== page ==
In the picture below there are stacks and stacks of swords in the Zlatoust Armory in Zlatoust, Russia. This picture was taken in 1910, after the treaty ending the Russo-Japanese War. These two topics are only slightly related as I found this picture and then embarked on a quest to learn about the Imperial Russian Army around the turn of the century. I ended up learning more than I ever had before about the Russo-Japanese War and what it caused.
The Russo-Japanese War was a coming out party for one empire and the beginning of the end for another. At the start of the conflict Japanese victory would have seemed somewhat ridiculous, but by the end it was the Imperial Russian Military that embarrassed itself.
The war began in 1905 and pitted two imperial powers bent on expansion against each other. The outcome of this war changed the fate of both nations, which in turn changed the fabric of the international community.
For the Japanese Empire, victory in this conflict proved that they could be successful on the world stage and maybe, one day, join the ranks of world powers. For the Russians this war was quite a different story. There were many significant battles (political, military, and diplomatic) that were fought in this war, but the most important thing this war did was further weaken the Russian monarchy. Losing to the upstart Japan helped cause the Russian Revolution of 1905. This revolution highlighted the labor and class issues in Russian society which continued to be prevalent until the overthrow of the monarchy by the Bolsheviks.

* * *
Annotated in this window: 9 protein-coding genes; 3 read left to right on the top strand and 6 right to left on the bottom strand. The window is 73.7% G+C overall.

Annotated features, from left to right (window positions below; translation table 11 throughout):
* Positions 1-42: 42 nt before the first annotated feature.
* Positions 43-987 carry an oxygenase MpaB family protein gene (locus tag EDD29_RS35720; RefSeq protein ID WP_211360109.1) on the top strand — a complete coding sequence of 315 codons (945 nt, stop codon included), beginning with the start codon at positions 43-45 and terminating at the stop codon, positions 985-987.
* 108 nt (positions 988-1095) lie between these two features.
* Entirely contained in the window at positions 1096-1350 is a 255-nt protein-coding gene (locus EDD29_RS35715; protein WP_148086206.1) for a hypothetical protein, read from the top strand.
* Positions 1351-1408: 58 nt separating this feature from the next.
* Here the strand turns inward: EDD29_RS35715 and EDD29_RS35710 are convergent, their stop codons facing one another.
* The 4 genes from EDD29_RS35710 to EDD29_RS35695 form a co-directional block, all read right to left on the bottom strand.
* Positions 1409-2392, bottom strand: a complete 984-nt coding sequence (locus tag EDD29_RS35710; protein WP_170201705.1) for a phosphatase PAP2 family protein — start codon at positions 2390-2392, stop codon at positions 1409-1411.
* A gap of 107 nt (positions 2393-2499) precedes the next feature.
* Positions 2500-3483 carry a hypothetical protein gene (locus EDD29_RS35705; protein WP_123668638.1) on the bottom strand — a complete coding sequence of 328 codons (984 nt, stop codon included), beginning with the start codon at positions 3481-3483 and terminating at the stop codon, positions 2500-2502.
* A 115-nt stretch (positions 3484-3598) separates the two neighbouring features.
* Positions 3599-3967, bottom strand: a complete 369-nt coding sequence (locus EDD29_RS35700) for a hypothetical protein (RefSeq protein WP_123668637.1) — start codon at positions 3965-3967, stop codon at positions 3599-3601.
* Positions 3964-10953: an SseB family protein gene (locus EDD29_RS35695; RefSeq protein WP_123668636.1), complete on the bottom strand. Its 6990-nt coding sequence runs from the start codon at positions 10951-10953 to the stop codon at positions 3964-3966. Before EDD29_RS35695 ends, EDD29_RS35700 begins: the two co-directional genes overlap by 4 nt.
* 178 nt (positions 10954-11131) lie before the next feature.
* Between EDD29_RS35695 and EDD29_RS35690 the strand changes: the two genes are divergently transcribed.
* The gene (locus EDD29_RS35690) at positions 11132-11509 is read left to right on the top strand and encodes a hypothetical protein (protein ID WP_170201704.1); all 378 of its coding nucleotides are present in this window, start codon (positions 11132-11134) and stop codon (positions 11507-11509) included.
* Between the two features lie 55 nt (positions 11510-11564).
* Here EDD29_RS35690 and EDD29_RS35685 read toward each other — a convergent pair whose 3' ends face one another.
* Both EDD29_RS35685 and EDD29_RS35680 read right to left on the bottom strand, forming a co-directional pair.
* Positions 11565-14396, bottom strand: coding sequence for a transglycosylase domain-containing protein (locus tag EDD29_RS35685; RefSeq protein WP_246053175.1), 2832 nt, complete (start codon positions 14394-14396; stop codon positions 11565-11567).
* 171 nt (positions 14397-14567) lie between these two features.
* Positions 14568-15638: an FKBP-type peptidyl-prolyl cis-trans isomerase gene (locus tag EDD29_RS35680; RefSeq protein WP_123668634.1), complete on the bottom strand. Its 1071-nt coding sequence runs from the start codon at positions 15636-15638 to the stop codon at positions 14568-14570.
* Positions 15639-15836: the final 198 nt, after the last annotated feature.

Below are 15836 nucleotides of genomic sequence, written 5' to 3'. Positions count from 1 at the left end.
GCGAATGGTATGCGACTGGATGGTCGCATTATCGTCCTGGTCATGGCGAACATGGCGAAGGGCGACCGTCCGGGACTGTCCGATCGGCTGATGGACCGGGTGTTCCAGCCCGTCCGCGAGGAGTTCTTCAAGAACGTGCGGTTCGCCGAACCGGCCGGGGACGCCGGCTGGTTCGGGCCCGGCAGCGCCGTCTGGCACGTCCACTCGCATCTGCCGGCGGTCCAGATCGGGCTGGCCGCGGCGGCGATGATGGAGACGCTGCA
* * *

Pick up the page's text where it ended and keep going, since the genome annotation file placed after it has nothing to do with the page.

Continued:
In the context of this class the Russo-Japanese War is important because it was one of the triggers of the Russian revolutionary period. A good resource for understanding this war in a global context can be found here.